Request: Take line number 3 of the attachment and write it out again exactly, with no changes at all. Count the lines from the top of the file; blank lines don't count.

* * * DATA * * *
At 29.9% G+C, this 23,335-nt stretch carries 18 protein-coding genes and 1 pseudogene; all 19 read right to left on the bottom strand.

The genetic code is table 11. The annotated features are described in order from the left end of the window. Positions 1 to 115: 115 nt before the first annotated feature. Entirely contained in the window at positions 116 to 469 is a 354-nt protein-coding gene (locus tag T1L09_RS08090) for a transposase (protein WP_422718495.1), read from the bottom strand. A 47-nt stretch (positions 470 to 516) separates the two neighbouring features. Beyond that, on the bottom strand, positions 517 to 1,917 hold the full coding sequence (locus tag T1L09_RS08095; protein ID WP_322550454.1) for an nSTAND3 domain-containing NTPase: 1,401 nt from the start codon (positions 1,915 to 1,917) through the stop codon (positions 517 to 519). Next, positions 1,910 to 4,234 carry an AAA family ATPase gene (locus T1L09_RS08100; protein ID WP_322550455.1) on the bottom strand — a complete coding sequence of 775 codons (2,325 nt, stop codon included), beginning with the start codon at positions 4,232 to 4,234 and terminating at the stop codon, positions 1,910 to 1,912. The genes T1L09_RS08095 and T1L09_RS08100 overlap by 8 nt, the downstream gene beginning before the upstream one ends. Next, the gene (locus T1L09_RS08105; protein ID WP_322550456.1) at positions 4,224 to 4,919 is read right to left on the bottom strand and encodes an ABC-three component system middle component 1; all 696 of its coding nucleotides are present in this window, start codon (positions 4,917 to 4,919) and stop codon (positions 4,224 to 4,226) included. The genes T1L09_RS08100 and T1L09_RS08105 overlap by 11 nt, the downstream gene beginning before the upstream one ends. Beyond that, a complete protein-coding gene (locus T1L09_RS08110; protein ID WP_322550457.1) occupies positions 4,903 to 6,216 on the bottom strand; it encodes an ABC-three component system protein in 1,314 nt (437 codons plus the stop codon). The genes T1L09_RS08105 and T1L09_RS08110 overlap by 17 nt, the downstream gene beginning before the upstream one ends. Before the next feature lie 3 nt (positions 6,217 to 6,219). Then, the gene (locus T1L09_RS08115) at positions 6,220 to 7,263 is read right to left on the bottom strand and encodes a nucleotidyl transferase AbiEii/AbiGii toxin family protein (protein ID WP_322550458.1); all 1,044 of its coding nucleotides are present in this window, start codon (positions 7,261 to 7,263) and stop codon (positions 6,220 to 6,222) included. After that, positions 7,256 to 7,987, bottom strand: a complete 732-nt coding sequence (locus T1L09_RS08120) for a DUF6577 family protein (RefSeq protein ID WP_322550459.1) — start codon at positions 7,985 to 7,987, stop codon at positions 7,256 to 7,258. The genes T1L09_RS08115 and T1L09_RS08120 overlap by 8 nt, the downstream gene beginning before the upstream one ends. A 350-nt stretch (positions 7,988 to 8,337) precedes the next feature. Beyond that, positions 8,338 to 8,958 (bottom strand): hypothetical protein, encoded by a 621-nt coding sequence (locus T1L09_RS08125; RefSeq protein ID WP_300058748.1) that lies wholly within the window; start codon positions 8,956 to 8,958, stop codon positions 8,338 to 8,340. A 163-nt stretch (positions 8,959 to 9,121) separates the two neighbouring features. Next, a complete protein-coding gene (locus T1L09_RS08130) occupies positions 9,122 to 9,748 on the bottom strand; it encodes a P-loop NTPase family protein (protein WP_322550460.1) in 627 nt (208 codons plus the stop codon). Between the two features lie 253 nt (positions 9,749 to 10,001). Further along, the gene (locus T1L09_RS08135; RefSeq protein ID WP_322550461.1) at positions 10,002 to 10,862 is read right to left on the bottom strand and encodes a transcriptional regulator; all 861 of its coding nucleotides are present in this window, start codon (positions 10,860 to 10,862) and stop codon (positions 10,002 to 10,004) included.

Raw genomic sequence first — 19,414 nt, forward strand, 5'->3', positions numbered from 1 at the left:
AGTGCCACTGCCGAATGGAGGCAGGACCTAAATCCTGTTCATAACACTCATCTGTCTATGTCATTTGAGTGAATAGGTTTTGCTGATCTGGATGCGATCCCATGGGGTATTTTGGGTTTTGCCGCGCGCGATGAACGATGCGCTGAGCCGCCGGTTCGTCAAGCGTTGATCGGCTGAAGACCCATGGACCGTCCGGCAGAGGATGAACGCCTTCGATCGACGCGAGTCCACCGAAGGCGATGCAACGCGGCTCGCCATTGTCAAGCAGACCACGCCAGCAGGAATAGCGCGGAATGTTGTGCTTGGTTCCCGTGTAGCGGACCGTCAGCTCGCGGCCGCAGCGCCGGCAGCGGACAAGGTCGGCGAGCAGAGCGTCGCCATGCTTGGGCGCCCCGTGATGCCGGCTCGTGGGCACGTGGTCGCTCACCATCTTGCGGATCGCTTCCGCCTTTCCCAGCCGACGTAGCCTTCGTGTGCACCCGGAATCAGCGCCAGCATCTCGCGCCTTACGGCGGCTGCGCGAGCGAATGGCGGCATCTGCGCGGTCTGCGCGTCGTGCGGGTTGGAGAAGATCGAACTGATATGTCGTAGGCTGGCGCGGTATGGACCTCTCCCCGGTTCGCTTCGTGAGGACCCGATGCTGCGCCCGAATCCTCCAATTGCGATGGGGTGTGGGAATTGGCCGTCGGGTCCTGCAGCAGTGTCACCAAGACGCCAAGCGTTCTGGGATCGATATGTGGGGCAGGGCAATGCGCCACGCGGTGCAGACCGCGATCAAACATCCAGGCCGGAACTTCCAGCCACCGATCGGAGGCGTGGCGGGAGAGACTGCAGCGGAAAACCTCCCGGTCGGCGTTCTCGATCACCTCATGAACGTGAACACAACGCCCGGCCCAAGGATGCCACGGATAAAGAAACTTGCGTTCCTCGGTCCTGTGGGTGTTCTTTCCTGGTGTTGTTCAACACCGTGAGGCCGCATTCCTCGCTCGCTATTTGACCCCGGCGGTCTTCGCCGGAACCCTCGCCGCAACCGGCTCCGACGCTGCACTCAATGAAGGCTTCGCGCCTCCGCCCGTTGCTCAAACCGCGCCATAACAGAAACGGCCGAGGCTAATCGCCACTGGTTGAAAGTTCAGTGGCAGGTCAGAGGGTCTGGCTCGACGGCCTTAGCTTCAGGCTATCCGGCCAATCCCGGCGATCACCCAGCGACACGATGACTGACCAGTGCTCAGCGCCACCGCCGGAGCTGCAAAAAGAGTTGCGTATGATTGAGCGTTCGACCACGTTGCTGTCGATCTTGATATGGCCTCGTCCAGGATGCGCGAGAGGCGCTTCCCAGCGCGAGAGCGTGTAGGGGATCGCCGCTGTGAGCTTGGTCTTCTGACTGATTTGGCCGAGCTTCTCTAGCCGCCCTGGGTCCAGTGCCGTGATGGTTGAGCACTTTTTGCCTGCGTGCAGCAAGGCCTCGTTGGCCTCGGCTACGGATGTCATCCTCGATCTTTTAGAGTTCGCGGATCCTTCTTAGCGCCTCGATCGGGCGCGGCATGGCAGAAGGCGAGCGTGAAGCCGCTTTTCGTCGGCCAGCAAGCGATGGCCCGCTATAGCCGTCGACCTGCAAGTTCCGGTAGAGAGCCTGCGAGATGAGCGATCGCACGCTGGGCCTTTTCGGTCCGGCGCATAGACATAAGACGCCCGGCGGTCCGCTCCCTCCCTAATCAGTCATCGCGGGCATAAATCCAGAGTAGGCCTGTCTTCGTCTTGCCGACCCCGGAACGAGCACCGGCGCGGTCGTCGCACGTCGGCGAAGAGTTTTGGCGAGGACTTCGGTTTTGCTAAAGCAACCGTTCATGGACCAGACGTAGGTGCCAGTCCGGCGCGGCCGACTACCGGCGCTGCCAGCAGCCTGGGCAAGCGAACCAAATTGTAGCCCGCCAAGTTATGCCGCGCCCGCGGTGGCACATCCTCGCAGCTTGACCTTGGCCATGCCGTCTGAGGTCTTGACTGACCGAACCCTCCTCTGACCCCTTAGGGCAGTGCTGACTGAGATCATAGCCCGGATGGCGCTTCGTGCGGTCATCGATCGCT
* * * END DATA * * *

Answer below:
Raw genomic sequence first — 19,414 nt, forward strand, 5'->3', positions numbered from 1 at the left: